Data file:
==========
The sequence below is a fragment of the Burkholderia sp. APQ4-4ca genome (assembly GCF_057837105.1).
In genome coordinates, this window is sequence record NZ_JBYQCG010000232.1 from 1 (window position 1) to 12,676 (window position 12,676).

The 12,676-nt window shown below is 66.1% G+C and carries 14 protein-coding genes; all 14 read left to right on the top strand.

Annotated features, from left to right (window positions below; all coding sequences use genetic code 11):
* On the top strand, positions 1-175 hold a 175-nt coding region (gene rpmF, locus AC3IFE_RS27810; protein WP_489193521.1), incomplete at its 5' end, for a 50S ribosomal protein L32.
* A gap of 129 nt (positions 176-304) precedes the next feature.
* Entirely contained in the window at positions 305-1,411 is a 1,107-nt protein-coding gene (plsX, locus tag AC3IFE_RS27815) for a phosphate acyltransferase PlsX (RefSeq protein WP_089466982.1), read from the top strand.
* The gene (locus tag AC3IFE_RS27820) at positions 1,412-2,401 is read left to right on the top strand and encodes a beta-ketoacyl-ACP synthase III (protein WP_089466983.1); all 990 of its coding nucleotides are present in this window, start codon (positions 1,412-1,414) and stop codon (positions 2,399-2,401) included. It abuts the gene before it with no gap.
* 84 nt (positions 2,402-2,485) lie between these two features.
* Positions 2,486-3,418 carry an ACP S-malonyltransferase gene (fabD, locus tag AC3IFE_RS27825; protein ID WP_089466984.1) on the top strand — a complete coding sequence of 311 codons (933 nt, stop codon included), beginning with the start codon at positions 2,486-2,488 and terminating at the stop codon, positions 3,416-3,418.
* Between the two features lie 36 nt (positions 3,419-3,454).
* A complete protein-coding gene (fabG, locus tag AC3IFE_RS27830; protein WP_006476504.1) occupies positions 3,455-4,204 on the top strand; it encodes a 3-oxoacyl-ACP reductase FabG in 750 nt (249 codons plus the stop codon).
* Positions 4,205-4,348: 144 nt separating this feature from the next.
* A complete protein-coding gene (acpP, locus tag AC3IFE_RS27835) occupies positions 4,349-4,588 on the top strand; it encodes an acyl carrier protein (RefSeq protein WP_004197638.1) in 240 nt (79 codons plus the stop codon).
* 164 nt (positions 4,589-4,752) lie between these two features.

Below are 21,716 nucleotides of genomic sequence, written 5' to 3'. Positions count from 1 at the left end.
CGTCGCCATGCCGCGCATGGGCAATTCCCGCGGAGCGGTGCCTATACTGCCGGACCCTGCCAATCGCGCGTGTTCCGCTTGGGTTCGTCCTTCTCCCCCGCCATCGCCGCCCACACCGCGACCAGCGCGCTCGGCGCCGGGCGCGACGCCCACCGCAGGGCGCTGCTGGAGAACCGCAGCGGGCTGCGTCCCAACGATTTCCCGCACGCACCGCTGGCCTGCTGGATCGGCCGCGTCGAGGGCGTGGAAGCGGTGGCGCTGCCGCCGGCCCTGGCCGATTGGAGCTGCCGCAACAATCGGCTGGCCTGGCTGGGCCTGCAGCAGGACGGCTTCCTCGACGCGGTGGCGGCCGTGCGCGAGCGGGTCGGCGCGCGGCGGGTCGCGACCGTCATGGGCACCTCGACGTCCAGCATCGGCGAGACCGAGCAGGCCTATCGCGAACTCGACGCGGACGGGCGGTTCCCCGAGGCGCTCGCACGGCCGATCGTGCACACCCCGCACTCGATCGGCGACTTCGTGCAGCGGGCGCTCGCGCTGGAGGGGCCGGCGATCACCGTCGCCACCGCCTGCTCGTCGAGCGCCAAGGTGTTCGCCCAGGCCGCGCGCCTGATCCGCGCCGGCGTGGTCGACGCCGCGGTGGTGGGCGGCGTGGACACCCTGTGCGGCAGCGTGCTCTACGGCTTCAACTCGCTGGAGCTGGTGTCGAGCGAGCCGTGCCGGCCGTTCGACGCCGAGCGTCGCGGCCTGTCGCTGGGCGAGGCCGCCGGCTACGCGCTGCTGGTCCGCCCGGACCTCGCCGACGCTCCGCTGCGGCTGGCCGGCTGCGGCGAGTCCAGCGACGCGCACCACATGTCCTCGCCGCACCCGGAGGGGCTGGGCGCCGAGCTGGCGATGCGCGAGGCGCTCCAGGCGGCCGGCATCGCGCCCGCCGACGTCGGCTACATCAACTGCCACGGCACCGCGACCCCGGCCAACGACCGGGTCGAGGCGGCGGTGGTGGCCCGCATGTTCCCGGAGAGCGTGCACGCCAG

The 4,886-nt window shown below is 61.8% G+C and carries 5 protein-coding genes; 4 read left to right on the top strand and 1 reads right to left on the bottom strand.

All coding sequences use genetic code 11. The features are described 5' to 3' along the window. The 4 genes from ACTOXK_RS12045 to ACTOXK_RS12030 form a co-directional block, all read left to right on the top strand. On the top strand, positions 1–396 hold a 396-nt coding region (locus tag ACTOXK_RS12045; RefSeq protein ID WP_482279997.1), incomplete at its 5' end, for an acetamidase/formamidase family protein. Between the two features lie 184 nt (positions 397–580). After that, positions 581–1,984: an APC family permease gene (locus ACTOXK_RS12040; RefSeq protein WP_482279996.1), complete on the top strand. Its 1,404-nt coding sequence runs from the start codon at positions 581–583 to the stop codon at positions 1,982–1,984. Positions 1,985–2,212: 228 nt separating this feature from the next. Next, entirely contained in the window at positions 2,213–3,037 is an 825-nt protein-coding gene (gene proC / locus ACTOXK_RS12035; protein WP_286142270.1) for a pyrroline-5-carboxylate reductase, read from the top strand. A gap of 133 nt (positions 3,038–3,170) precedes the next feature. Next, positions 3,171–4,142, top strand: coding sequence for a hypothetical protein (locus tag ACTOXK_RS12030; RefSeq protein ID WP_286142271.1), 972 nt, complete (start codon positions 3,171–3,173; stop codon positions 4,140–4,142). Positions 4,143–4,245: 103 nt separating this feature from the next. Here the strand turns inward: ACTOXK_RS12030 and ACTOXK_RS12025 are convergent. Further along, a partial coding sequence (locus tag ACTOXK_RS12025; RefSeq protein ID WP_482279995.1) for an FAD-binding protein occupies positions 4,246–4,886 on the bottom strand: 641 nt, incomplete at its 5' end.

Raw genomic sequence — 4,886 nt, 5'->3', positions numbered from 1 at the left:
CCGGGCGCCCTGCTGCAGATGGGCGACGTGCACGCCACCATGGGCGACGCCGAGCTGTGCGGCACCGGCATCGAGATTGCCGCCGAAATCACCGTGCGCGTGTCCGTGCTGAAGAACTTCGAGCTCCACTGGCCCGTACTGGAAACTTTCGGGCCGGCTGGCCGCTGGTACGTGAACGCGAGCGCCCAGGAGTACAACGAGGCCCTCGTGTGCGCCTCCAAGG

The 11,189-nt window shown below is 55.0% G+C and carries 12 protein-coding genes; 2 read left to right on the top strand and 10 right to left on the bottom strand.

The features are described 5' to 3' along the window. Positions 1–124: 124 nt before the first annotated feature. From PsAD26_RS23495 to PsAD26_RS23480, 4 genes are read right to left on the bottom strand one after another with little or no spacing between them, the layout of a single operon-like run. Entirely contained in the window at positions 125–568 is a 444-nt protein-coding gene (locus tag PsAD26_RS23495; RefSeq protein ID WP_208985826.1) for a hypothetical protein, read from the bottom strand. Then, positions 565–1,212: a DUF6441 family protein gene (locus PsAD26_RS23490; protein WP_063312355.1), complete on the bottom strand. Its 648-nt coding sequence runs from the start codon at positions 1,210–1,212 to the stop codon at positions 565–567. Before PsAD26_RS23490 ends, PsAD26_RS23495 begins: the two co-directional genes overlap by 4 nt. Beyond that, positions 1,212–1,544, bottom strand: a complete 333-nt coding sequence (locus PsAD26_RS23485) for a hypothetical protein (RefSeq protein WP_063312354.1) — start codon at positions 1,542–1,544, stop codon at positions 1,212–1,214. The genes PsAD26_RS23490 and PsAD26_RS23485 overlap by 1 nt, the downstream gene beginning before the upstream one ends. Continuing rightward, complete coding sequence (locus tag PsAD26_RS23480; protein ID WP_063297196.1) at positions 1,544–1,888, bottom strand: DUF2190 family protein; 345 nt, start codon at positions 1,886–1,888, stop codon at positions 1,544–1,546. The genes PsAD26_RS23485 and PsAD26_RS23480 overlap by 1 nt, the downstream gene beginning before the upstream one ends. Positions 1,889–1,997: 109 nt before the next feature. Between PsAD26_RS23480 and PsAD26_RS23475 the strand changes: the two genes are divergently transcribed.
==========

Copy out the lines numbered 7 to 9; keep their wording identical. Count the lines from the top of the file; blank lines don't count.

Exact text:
* Entirely contained in the window at positions 305-1,411 is a 1,107-nt protein-coding gene (plsX, locus tag AC3IFE_RS27815) for a phosphate acyltransferase PlsX (RefSeq protein WP_089466982.1), read from the top strand.
* The gene (locus tag AC3IFE_RS27820) at positions 1,412-2,401 is read left to right on the top strand and encodes a beta-ketoacyl-ACP synthase III (protein WP_089466983.1); all 990 of its coding nucleotides are present in this window, start codon (positions 1,412-1,414) and stop codon (positions 2,399-2,401) included. It abuts the gene before it with no gap.
* 84 nt (positions 2,402-2,485) lie between these two features.